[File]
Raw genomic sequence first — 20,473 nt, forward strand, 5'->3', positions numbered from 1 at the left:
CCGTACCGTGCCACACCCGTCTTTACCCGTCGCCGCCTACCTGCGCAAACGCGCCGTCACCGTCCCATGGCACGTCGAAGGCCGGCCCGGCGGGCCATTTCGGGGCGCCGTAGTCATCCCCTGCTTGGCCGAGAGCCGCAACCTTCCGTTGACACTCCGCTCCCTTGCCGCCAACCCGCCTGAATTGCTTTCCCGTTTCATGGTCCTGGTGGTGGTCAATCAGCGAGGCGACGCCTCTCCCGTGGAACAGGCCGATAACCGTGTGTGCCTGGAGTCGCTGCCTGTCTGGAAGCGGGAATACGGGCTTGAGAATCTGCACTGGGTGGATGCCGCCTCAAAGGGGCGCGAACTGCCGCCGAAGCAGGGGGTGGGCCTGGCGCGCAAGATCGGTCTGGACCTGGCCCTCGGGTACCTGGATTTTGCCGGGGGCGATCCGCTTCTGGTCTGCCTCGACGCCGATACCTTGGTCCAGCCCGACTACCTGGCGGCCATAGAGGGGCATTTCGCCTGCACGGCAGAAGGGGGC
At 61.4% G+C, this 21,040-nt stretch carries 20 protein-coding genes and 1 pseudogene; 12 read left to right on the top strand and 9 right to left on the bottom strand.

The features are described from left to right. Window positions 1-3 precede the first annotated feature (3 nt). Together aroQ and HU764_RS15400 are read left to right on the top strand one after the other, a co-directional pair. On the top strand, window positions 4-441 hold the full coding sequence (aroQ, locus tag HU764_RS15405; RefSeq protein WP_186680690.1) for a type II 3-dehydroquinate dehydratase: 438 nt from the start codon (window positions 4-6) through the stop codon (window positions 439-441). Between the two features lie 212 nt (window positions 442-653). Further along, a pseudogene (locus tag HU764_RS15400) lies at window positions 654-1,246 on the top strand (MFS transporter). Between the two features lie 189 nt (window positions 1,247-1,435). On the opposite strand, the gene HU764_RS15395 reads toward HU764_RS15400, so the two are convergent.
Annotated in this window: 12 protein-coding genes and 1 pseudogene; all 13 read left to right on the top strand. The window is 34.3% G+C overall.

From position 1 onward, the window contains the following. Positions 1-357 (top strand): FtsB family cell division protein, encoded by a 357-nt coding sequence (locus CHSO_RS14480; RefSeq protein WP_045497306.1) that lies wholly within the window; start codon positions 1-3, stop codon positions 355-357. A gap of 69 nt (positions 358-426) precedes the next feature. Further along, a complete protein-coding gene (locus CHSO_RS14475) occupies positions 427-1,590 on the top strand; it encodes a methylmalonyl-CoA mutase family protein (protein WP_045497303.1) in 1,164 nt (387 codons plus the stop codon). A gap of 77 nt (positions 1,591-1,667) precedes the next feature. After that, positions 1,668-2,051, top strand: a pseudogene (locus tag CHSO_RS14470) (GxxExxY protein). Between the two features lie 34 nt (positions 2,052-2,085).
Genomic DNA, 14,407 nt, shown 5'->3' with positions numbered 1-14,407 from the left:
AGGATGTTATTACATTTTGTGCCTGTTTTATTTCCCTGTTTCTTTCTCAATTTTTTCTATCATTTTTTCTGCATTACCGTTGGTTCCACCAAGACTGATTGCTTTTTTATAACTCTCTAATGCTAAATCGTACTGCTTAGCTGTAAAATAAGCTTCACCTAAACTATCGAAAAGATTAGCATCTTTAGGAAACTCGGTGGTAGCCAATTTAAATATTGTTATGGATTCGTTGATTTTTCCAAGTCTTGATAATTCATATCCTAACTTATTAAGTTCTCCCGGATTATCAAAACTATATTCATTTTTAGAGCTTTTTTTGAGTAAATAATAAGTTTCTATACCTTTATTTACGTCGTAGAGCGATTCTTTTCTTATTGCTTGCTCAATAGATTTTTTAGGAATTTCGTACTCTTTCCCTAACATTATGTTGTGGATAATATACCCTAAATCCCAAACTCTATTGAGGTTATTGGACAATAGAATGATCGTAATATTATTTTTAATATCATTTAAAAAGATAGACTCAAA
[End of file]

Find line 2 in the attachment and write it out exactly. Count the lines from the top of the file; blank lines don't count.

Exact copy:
CCGTACCGTGCCACACCCGTCTTTACCCGTCGCCGCCTACCTGCGCAAACGCGCCGTCACCGTCCCATGGCACGTCGAAGGCCGGCCCGGCGGGCCATTTCGGGGCGCCGTAGTCATCCCCTGCTTGGCCGAGAGCCGCAACCTTCCGTTGACACTCCGCTCCCTTGCCGCCAACCCGCCTGAATTGCTTTCCCGTTTCATGGTCCTGGTGGTGGTCAATCAGCGAGGCGACGCCTCTCCCGTGGAACAGGCCGATAACCGTGTGTGCCTGGAGTCGCTGCCTGTCTGGAAGCGGGAATACGGGCTTGAGAATCTGCACTGGGTGGATGCCGCCTCAAAGGGGCGCGAACTGCCGCCGAAGCAGGGGGTGGGCCTGGCGCGCAAGATCGGTCTGGACCTGGCCCTCGGGTACCTGGATTTTGCCGGGGGCGATCCGCTTCTGGTCTGCCTCGACGCCGATACCTTGGTCCAGCCCGACTACCTGGCGGCCATAGAGGGGCATTTCGCCTGCACGGCAGAAGGGGGC